The dangers of rips and how to avoid them

An early morning swimmer, Port Beach, North Fremantle. Picture: Jon Bassett
An early morning swimmer, Port Beach, North Fremantle. Picture: Jon Bassett

RIP tides are a dangerous phenomenon that can prove fatal for those inexperienced in spotting or dealing with them.

We tell you how to avoid them and what to do if you’re caught in one.

THE BASICS

Surf Lifesaving Australia says rips are the number one hazard on Australian beaches and are responsible for countless rescues and an average of 21 drownings a year.

Rips occur as water from a wave that has broken flows back down the beach and into the sea.

HOW RIPS WORK

When a wave breaks on the beach and loses energy against the slope of the sand, gravity causes the water to flow back towards the sea. The water flows into deeper channels in the surf zone and can continue to flow away from the shoreline, forming a strong rip current.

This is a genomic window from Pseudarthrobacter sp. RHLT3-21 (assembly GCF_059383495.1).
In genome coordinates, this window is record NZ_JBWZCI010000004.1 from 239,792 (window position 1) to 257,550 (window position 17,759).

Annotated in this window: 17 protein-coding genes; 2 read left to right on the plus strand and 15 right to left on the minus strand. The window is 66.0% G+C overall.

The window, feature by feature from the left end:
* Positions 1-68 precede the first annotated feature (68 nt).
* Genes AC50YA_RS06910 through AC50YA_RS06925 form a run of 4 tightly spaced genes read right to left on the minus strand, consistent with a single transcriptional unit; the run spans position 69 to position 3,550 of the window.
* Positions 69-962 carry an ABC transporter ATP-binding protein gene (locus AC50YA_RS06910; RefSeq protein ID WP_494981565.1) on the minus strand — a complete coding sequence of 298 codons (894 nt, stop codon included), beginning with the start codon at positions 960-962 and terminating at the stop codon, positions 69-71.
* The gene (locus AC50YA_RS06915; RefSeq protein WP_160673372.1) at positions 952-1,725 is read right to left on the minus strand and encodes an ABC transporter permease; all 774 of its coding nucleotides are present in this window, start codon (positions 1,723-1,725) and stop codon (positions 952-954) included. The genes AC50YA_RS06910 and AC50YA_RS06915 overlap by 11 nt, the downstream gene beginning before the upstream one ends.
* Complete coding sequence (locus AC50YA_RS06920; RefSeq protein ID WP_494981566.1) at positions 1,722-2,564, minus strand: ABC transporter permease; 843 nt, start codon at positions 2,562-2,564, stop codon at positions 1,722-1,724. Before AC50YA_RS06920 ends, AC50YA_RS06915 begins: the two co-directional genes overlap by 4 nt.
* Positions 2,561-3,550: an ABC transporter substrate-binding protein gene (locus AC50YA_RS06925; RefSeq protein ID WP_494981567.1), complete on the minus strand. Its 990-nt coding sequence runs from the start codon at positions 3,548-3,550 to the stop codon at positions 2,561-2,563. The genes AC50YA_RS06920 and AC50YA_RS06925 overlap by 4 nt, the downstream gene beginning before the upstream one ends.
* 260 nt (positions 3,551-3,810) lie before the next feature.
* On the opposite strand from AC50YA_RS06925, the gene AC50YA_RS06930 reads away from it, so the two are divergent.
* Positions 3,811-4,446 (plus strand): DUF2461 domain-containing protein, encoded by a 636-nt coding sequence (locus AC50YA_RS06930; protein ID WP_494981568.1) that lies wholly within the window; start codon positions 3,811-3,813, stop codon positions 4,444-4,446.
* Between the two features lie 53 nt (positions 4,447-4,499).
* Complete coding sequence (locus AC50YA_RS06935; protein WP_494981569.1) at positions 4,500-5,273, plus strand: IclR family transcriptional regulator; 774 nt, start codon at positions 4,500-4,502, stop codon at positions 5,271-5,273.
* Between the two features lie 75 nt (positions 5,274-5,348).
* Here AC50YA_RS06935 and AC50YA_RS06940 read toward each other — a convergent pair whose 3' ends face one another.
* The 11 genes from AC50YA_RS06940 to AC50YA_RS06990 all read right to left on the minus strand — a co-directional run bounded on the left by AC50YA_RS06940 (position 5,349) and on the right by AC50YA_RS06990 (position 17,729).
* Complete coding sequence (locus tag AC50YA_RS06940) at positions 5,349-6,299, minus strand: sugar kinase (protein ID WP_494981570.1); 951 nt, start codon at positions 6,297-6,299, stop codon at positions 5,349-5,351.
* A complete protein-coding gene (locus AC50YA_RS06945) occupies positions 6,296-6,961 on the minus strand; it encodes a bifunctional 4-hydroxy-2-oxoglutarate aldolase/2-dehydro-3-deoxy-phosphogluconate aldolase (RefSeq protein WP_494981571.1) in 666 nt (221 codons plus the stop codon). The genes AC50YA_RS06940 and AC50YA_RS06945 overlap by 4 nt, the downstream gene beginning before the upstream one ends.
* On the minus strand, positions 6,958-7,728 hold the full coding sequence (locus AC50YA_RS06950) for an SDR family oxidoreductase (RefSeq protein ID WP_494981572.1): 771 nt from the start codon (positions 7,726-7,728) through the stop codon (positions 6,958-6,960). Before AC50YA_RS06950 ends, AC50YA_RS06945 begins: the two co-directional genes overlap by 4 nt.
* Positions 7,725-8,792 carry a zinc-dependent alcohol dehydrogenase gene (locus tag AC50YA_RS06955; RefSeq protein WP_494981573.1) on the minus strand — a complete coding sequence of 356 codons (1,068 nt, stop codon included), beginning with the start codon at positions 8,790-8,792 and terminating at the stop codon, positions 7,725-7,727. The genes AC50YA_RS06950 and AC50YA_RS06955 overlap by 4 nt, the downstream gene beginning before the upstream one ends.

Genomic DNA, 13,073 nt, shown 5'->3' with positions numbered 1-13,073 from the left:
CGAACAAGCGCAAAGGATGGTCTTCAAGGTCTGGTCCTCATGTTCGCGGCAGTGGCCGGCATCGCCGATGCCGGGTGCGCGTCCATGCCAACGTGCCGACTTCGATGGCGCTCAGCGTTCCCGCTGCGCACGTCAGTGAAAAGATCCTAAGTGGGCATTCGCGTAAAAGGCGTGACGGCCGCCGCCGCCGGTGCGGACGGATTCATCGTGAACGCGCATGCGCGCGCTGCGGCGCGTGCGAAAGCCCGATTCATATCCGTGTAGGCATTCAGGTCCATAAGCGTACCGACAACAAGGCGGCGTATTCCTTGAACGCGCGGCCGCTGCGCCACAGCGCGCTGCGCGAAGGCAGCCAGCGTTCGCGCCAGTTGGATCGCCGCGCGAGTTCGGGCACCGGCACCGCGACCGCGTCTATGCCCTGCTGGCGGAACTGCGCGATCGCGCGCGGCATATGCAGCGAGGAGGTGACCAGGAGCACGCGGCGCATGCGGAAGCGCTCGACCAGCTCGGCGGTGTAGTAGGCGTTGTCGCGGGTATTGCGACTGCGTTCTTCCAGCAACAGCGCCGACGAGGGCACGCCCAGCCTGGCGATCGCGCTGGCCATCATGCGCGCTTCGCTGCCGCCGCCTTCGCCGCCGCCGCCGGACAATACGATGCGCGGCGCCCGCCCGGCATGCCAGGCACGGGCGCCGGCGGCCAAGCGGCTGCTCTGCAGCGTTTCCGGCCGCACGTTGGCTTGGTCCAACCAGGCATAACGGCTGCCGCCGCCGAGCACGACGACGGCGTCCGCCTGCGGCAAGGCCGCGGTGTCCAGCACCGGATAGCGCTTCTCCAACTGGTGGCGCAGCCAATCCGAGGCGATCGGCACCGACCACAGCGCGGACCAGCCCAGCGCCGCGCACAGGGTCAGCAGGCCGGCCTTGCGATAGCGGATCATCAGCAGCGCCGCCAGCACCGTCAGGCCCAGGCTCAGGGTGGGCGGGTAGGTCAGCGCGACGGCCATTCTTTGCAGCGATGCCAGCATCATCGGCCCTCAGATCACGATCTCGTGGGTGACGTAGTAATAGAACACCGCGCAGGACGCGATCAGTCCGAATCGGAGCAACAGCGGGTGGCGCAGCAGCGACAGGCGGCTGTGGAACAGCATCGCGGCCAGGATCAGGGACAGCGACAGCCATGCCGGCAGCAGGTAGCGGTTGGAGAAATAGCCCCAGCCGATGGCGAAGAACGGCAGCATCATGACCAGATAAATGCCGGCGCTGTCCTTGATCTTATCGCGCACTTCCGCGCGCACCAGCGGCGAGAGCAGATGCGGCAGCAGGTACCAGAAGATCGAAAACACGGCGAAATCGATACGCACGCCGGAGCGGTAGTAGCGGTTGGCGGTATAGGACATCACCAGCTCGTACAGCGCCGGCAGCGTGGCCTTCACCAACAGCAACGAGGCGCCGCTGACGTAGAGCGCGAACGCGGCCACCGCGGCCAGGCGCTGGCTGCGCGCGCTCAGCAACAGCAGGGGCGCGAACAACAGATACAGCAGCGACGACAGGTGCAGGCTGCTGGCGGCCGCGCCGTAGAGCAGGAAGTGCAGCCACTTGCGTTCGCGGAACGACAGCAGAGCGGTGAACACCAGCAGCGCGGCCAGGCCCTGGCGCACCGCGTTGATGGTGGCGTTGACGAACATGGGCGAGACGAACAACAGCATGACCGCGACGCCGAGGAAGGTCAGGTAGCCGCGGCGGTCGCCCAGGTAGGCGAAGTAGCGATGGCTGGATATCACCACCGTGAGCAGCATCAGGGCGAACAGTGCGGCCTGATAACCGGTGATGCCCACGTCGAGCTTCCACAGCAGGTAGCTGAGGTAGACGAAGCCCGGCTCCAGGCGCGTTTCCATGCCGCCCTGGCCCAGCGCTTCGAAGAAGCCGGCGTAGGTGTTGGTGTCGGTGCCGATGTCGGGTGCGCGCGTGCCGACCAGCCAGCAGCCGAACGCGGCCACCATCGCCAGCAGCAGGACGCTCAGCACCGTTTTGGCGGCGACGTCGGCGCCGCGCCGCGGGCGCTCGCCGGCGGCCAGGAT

Anyone swimming in a rip, or even standing waist-deep in the current, can be dragged out to sea with it. Those who fight the current, or do not have a flotation device, risk drowning.

WHAT TO LOOK FOR:

* Deeper darker water

* Fewer breaking waves

* Sometimes sandy-coloured water that extends beyond the surf zone

* Debris or seaweed

Surf Lifesaving Australia says its sometimes easier to see where the waves are breaking consistently. A rip is likely to exist where the break is not consistent. Avoid rips by swimming between the flags on a patrolled beach.

IF YOU’RE CAUGHT:

Stay calm, float and wave for help. You might escape the rip by swimming parallel to the beach. Some rips may have a circular pattern that may return you to a nearby sandbar.

Videos, diagrams here: http://beachsafe.org.au/surf-ed/ripcurrents

Source: Surf Lifesaving Australia